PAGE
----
Other People
by LP

Album: Lost on You (2016)


  • Laura "LP" Pergolizzi wrote this song about an attempt at an open relationship with her then girlfriend at a time when she was the first person the singer hadn't cheated on. "I think almost anyone is capable of cheating, and you just have to decide," she shrugged to The Independent. "Having cheated before, it made me understand how damaging it is. I hurt myself a lot from cheating, not least because I realized in that moment that if I could love someone and cheat on them, the same could happen to me, so I've had that kicking around in my head for the rest of my life."

    "I think she [her ex girlfriend] wasn't being honest with herself – she made out like she was very spiritual and stuff," LP continued. "But I think it's arrogant to think you are above f---ing up like that. So I was almost trying to shake her, like I'm lonely for you and I'm sleeping right next to you. I found myself missing her while we were right next to one another."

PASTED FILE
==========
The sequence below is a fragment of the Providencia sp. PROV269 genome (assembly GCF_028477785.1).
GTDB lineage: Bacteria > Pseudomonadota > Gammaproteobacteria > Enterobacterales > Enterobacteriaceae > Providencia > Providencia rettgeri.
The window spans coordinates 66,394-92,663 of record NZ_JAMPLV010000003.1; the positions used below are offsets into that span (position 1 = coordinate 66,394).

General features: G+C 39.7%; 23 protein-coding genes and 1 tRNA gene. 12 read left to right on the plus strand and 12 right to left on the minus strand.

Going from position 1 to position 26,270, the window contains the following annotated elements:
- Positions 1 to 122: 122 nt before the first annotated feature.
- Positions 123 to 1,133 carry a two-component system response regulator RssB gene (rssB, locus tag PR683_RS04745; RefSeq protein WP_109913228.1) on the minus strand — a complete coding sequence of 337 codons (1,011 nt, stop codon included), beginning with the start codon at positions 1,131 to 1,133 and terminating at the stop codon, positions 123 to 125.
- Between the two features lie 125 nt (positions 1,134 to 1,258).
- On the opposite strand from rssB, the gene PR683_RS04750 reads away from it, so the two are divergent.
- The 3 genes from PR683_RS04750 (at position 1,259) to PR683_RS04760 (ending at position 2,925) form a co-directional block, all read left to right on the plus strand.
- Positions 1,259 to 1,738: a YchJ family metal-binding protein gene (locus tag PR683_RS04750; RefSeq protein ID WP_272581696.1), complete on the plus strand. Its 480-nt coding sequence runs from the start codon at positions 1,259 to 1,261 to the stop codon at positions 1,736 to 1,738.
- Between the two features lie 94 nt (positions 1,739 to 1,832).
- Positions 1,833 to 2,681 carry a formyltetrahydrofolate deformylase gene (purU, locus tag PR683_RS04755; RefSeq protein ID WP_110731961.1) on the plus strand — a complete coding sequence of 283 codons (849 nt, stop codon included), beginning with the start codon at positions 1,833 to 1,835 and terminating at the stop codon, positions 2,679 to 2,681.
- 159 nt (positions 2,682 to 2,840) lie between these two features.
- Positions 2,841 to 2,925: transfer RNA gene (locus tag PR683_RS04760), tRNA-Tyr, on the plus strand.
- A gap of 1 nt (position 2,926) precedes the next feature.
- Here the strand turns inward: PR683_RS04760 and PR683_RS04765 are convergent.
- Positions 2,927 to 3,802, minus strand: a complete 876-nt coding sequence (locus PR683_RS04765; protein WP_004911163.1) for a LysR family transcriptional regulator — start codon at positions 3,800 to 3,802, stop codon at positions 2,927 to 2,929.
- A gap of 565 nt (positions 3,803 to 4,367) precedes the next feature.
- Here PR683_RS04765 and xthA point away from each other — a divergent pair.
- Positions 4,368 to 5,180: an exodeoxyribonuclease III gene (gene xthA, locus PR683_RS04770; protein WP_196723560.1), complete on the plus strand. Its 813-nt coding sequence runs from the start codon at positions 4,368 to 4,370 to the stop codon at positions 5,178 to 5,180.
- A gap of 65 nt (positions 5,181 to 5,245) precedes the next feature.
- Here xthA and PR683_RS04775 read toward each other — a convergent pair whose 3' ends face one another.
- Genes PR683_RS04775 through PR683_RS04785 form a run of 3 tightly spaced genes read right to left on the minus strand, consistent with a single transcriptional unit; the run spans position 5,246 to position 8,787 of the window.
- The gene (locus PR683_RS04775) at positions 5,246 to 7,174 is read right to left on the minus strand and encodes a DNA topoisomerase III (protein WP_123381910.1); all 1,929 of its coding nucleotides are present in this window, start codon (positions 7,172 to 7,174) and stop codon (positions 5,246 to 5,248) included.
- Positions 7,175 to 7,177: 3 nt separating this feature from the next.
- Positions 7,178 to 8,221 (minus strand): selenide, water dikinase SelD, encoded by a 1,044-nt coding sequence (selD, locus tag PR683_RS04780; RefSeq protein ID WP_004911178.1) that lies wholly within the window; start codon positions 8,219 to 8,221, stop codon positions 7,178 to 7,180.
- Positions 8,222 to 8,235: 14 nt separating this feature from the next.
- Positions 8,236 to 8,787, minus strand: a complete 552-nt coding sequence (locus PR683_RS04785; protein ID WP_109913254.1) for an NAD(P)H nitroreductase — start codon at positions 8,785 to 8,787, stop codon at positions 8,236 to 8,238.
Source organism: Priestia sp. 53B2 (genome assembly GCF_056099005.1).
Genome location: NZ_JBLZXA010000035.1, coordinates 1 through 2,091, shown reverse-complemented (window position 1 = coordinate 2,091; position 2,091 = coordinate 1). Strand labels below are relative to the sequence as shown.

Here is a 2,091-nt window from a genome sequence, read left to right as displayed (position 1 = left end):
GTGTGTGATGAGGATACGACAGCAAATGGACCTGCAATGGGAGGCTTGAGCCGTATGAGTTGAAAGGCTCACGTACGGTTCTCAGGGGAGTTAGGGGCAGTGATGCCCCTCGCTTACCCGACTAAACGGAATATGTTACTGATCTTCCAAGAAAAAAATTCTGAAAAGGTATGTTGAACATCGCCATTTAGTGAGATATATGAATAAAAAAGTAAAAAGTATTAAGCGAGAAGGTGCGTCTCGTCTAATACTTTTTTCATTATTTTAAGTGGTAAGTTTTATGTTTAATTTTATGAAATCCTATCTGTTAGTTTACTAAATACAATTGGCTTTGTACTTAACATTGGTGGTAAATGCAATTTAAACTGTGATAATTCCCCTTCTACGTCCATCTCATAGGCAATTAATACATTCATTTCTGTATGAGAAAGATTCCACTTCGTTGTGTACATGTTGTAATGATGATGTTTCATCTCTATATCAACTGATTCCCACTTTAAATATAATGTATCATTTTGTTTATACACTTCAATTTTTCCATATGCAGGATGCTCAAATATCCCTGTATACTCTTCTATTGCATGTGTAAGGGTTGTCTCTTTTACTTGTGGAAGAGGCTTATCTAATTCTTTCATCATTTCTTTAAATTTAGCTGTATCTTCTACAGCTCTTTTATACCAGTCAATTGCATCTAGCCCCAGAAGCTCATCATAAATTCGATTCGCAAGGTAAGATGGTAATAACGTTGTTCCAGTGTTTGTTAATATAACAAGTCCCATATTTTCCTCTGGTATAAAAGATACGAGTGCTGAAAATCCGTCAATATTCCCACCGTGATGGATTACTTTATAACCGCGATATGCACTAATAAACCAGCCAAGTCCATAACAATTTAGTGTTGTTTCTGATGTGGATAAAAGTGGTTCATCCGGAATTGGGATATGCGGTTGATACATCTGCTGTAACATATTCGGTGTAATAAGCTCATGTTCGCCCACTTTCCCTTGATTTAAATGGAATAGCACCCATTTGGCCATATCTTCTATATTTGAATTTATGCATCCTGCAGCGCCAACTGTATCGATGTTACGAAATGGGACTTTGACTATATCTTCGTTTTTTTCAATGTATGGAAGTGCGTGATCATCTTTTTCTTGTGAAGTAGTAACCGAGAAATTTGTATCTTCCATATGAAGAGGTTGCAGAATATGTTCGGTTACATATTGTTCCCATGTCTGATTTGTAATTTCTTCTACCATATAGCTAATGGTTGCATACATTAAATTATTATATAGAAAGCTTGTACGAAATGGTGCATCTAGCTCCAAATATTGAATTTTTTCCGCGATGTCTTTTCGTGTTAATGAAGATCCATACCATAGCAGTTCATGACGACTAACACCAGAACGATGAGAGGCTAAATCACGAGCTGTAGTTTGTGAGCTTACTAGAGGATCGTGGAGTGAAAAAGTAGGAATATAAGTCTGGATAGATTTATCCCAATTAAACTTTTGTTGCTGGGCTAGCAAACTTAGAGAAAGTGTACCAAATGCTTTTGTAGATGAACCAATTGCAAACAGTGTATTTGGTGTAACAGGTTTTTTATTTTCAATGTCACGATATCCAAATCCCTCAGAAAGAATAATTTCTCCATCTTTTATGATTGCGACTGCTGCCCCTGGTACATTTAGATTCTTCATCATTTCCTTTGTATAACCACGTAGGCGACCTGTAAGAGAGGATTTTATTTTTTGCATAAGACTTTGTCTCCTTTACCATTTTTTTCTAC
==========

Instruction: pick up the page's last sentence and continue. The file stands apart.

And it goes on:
Be the first to comment...

Editor's Picks

Vanessa Carlton

Vanessa CarltonSongwriter Interviews

The "A Thousand Miles" singer on what she thinks of her song being used in White Chicks and how she captured a song from a dream.

The Girl in That Song

The Girl in That SongFact or Fiction

Billie Jean, Delilah, Sara, Laura and Sharona - do you know who the girls in the songs really are?

Mike Rutherford (Genesis, Mike + The Mechanics)

Mike Rutherford (Genesis, Mike + The Mechanics)Songwriter Interviews

Mike Rutherford talks about the "Silent Running" storyline and "Land Of Confusion" in the age of Trump.

Joe Ely

Joe ElySongwriter Interviews

The renown Texas songwriter has been at it for 40 years, with tales to tell about The Flatlanders and The Clash - that's Joe's Tex-Mex on "Should I Stay or Should I Go?"

Angelo Moore of Fishbone

Angelo Moore of FishboneSongwriter Interviews

Fishbone has always enjoyed much more acclaim than popularity - Angelo might know why.

Charlie Daniels

Charlie DanielsSongwriter Interviews

Charlie discusses the songs that made him a Southern Rock icon, and settles the Devil vs. Johnny argument once and for all.